Monday, March 23, 2020 •

Day 8: A Wind

Last night, sometime before sleep and the snows of early morning, a sickly wind blew through my open window. I lay still and dared not stir, for I felt the wind dangerous with malicious intent. It searched for me. And, for a moment, the world quavered and all was lost in the darkness, as the wind revealed itself.

The wind had traveled long distances–wearily its breath dragged at my window screen. The wind’s breath smelled of evergreen and a stubborn winter, so I guessed it had come down from the piney ridge beyond the neighbor’s house. Beyond the piney ridge, the wind must have passed over the Thruway–there had driven a man with shaking hands as he escaped the City, his thoughts bent on his father and mother, the wind bent by his exhaust.  

At midnight the wind had crossed New York State, sailing the shale-colored skies, haunting the eaves of guarded homes, tapping the siding and casting nightmares into the heads of children anxious with their parents’ fear. And I saw the thousand nightlights flicker, as they fought their small, important battles against the dark rooms.

The wind came from far away, from the West. 

In the night, only hours before my window beckoned, the wind had cracked the frozen lakes of Michigan and loosed the docks and their rusty nails–so that someday those docks will collapse, fall into the water, and never see another summer sun. The wind had lifted trash in alleyways of broken cities; had withered cozy smoke that reached for hidden heights; had stolen promises from businesses on Main Street; had spoke in political rhyme without reason; had shivered the poor who are all of us, surely, but in our private, quiet desperation we think mostly of Me. 

But the wind was older than Michigan, and, likely, older than the poverty of Myself.

In the fading colorless light of yesterday evening the wind had raced the long-haulers across the Upper Midwest interstates. It had spun windmills, sent their burnished blades screaming so the people who heard, faltered and dropped their heads. The wind dropped low and whistled across the empty fields and wide expanses; over the Plains it fiercely churned, like the first great engine of all-time, humming a monstrous tune, breaking the necks of cornstalks and killing the weak in their small nests and frozen burrows.

The wind was powered by cruel downdrafts, had spiraled down from cloud peaks high above the flatness. In the thin atmosphere of yesterday’s noon, as we shouted at each other, the wind looked down upon us and plotted its strategies. 

And from there, before the fields and sky and shouts, well, I could not promise to know it’s history; it was hidden. Perhaps the wind came like a great exhale from the lungs of the Rockies. Perhaps it began with the opening of an umbrella on the coast. Or, perhaps, it began with the swinging of an axe splitting Oregon wood. I did not know where the wind was born, but I doubted it a foreign wind; for as the wind stalked my room last night, it was filled with faint voices in a language I knew.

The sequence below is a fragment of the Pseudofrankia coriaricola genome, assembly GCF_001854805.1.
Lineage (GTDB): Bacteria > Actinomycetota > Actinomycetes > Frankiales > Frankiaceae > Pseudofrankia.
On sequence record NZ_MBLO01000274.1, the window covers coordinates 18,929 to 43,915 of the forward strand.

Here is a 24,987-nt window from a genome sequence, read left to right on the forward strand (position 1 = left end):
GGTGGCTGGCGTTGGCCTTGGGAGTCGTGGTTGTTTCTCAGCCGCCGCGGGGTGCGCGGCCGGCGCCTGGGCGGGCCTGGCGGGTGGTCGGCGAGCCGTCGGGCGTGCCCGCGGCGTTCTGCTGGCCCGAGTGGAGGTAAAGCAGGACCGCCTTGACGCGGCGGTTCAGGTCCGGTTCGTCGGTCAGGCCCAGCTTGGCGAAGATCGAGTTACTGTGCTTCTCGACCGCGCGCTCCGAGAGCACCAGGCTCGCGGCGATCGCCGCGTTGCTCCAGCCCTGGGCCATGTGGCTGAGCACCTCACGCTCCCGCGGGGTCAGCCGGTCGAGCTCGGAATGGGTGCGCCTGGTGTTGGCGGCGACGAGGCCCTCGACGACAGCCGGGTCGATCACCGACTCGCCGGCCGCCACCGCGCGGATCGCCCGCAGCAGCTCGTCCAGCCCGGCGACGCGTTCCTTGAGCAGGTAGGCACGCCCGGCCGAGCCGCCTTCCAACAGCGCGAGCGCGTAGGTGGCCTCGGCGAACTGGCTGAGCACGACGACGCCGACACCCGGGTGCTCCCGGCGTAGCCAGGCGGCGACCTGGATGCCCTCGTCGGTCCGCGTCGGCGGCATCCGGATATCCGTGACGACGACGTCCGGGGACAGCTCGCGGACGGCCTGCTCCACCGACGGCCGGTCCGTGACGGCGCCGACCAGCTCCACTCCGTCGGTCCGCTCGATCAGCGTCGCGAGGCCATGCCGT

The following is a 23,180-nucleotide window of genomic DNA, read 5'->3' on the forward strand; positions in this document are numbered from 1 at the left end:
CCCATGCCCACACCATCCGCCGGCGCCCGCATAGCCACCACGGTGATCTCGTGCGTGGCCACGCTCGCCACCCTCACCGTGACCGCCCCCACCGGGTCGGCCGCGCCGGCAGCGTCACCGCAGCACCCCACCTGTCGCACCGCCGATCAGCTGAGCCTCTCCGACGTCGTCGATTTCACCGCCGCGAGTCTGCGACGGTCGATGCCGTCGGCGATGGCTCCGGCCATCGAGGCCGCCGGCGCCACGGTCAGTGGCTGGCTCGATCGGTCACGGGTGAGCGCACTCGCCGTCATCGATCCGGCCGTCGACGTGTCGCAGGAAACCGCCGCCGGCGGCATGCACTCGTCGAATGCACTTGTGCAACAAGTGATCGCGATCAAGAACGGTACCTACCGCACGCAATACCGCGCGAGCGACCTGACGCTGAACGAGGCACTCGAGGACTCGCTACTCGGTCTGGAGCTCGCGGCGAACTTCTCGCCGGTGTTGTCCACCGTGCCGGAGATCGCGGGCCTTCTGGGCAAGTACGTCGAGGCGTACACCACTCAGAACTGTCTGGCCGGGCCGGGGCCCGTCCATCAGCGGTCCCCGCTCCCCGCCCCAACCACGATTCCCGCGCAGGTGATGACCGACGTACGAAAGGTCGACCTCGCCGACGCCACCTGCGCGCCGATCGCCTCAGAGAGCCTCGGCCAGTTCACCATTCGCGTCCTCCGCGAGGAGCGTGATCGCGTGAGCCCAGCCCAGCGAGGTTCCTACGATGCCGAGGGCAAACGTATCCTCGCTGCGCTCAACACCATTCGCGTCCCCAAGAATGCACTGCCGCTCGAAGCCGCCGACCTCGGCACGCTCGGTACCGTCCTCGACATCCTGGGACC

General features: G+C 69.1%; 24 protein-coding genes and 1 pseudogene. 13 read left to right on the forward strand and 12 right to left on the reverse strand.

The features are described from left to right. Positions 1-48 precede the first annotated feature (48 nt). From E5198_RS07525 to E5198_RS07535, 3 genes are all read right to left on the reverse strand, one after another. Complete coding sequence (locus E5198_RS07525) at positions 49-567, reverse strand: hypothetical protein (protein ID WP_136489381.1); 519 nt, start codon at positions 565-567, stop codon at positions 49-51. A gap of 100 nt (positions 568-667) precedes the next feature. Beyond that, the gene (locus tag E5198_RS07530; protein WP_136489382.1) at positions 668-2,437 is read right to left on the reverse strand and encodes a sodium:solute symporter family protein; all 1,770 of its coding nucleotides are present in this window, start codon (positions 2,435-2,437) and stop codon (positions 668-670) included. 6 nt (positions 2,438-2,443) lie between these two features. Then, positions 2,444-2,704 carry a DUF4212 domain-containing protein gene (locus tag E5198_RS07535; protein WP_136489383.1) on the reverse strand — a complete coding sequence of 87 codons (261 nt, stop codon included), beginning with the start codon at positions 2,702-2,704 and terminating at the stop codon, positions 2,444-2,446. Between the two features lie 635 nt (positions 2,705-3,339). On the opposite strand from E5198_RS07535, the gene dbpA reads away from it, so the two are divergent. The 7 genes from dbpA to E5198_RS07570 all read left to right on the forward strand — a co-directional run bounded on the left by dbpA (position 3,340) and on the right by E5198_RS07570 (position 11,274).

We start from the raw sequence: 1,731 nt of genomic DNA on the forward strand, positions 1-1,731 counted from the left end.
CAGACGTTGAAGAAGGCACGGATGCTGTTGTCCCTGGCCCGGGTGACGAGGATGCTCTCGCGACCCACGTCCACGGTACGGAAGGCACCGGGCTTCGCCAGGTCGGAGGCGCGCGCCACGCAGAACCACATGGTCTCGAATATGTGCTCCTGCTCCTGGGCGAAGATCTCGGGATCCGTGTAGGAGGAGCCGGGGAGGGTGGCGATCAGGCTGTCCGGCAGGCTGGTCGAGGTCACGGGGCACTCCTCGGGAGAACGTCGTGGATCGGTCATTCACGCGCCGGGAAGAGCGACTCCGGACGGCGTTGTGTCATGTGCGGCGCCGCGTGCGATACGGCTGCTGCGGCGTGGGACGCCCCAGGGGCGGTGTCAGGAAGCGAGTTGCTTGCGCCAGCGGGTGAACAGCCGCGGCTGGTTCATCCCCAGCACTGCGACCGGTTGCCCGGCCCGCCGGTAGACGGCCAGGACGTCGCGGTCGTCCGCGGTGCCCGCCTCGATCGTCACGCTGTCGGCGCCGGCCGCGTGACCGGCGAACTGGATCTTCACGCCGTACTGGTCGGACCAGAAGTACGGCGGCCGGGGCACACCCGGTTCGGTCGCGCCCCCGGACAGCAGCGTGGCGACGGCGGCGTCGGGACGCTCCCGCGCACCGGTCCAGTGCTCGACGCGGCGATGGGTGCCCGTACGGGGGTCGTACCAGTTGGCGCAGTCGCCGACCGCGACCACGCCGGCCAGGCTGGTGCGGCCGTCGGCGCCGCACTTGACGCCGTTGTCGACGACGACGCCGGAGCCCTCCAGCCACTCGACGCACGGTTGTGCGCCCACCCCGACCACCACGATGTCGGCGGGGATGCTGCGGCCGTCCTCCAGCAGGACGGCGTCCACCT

Somewhere in the wind, as it paced the floorboards and hunted my breath, I heard within it the voices of the people, the voices not only of this time’s people, but of all hard times. Listening further, I glimpsed stories, tattered and frayed, phrases blown like rags hung to dry. I heard the telling of dust and drought and my grandmother’s people—that raspy wind which was her final gasp when she faded alone in the hospital bed. I heard the telling of unmarked gravestones huddled low in canyon bottoms—that grizzled wind in the grassy draw where the wheel tracks end. And I heard the telling of masses who crowded the city squares and I felt their rumbling complaints and opinions beneath my feet—that righteous wind which sings for justice and pride against a foe which so often is merely itself. 

The wind sounded of all that had failed, and though past generations might have fought against it and prevailed, now the wind had come again through my window; strengthened now by the anger of the lands it had passed this night, renewed by the self-centered madness of a country that had forgot something vital and true, a wind now blowing hard and invisible through the mouths of the country’s people. 

The wind came from America; it was us. And seeing how terrible the wind had become, and knowing it was us, made it all the more terrible. 

I wish I could tell you that I braved the wind last night; that I rose from my covers and shut the window to it, or trapped it inside rendering it incapable of doing more harm. 

But I did neither. 

I simply lay there and painted grim reapers in the shadows, until finally I fell into a restless asleep, until the wind died down, until morning light came through my window.